Rodman on Kim Jong-un: “The guy’s awesome”

Alarm bells are ringing all over the world.

In the United States, after narrowly avoiding the apocryphal fiscal cliff, sequestration will bring a series of automatic, across-the-board cuts to defense and discretionary domestic spending that will total 1.2 trillion dollars.

In Vatican City, Pope Benedict XVI became the first to resign his post in almost 600 years amid scandalous allegations of gay priests, male prostitutes, and blackmail.

In the nebulous world of cyberspace, Anonymous leads virtual attacks on the Pentagon, News Corp., and the Israeli government using exotic titles like “Operation Last Resort.”

And in North Korea… Kim Jong-un spent the day with Dennis Rodman.


“What a great time we’re having,” the North Korean crowd chanted in perfect unison.

 

Ostensibly, this was Rodman’s attempt at diplomacy as well as an attempt on Kim’s part to tell his side of the story.  Through basketball.  But when you factor in Rodman’s accompaniment of VICE Media staffers, the Harlem Globetrotters, and a team of HBO documentarians, it becomes obvious what this is:  a media grab.  [VICE premieres April 5.  “It’s not TV.  It’s HBO.”]

As we all know (or at least we’re told we do), North Korea has a long and sordid history.  Labeled as an “outpost of tyranny” and part of an “axis of evil” by the second Bush regime, North Korea has become one of the most visible staging grounds for political attack, with headlining news coverage by luminary organizations like the Huffington Post and 30 Rock.

In case you forgot, here’s a great example of George Bush’s diplomacy in action.

What we can say with some degree of certainty is that the Democratic People’s Republic of Korea recognizes the contributions of its citizens.  Just last year a 14-year-old schoolgirl was posthumously awarded for saving portraits of the country’s late leaders, her arms held high as the flash flood engulfed her, secure in the knowledge that the portraits were safe in her hands, above the water’s surface.  We can see with our own eyes the looks in the North Korean children’s faces as they ponder the glory that is their leader.

We can also say that more than 10,000 prisoners die in North Korean political prison camps every year.  This according to the International Coalition to Stop Crimes Against Humanity, a group comprised of 40 leading human rights organizations and activists, including Amnesty International, Human Rights Watch, and the International Federation for Human Rights.  We can further add that the American military’s movement of a chemical battalion, Excalibur artillery shells, and mine-resistant, ambush-protected vehicles is nothing more than “part of the Army’s continuing rebalancing efforts in the Pacific region.”  This according to Lt. Col. Michael Sennett.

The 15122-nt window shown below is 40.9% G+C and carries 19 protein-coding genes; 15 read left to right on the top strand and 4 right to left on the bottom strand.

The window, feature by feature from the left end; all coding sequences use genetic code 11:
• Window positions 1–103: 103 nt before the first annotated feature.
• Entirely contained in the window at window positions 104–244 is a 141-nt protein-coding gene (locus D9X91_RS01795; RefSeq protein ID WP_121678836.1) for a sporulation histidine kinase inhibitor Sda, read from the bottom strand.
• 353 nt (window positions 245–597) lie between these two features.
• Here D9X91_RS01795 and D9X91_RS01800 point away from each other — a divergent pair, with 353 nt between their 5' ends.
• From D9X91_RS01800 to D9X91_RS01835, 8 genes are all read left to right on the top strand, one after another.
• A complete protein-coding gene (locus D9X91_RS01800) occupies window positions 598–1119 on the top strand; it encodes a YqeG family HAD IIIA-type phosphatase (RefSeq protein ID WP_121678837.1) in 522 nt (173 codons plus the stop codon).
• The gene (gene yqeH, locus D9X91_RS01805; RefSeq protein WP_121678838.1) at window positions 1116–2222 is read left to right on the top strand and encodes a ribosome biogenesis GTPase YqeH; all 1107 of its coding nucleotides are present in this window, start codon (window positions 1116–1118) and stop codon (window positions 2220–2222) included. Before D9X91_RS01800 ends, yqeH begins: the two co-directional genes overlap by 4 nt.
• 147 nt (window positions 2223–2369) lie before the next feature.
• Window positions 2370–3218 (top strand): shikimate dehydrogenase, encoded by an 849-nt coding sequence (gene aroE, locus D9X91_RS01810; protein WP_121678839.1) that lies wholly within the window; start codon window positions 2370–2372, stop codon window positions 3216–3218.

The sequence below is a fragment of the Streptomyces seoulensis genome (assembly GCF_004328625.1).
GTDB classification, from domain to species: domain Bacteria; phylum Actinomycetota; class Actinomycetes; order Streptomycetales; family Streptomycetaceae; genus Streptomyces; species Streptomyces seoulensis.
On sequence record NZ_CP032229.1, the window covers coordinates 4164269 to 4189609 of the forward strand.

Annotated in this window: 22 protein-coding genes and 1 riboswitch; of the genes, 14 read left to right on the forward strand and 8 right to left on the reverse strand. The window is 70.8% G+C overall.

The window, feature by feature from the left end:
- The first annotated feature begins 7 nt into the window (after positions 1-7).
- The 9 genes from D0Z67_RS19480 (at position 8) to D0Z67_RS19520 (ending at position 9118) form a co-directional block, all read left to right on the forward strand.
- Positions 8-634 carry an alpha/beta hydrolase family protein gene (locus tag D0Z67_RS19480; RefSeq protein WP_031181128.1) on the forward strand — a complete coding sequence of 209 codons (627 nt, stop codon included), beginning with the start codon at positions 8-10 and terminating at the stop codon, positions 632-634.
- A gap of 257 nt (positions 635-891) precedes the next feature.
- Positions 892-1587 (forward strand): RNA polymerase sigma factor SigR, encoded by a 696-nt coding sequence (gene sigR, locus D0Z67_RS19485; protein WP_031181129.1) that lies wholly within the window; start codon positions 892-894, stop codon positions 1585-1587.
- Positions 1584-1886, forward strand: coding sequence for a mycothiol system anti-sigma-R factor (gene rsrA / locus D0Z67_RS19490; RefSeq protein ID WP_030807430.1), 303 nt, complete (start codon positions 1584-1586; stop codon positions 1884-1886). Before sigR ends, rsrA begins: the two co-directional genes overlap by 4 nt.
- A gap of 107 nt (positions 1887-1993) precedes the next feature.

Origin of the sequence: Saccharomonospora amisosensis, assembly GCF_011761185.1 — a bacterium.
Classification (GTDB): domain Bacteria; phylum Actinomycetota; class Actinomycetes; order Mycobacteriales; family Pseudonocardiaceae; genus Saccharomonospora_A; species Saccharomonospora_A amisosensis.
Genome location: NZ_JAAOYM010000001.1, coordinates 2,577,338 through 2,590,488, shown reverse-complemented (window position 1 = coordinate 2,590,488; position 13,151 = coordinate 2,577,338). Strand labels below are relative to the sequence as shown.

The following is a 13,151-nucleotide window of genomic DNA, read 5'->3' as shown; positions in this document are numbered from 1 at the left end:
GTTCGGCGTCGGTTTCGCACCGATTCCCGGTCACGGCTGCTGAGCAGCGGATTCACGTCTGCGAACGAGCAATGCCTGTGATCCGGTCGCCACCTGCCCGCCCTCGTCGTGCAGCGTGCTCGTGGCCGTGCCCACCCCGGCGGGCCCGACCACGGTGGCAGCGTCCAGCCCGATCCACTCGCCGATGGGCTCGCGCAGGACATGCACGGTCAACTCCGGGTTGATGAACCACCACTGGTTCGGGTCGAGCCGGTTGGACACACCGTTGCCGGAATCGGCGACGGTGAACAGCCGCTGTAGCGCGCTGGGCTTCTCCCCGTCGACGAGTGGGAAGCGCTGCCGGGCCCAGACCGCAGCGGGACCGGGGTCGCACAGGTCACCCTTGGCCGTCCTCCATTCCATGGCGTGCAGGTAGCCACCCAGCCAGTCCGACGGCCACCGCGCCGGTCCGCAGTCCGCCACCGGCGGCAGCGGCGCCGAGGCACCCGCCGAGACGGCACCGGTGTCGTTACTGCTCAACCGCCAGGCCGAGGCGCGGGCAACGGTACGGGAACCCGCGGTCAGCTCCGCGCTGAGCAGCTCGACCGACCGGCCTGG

And yet, with these alarmist alarming facts, with full knowledge of atrocity and totalitarianism, what we all seem to know best, what we all remember most, as the world burns and drowns and starves and loses its jobs, is that Dennis Rodman thinks Kim Jong-un’s an “awesome guy.”

They say that history is written by the victors.  It’s easy to forget that history is also written by the losers.  The only difference is that nobody wants to read what some loser wrote.


Alarm bells are ringing all over the world.

Can you hear them?

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4 Responses to Rodman on Kim Jong-un: “The guy’s awesome”

  1. Kaylee Yawney says:

    When I heard the news story about Rodman’s little visit with Kim Jong-un, I burst out laughing. Did Rodman actually think that his admiration for Jong-un was going to change North America’s viewpoint of North Korea, and who could possibly take anything Dennis Rodman says seriously? I thought this whole media scheme was completely absurd, and only make Rodman look even more ridiculous than he normally does.

  2. Jocelyn says:

    Dennis Rodman in North Korea is certainly a story with oddity! Though it’s kind of baffling that oddity frequently seems to trump the other values that make a story newsworthy.

  3. Grace says:

    I really don’t think Dennis Rodman’s opinion matters for much. I don’t even know who he is… does he play sports or something? This pretty much seems equal to Sarah Palin’s mixup about which Korea we actually like, and personally, I’m going to go with the one that blasts pop music at the border to annoy the other.

  4. Ryan Frost says:

    So ridiculous I thought it was an Onion-type satire at first. Good find.

    I was especially entertained by his interview with George Stephanopoulos, during which he demonstrated his mastery of a very specific interview style: answering a wide range of questions with the exact same answer (to his credit, though, he did stick to his key message, whatever it might have been).

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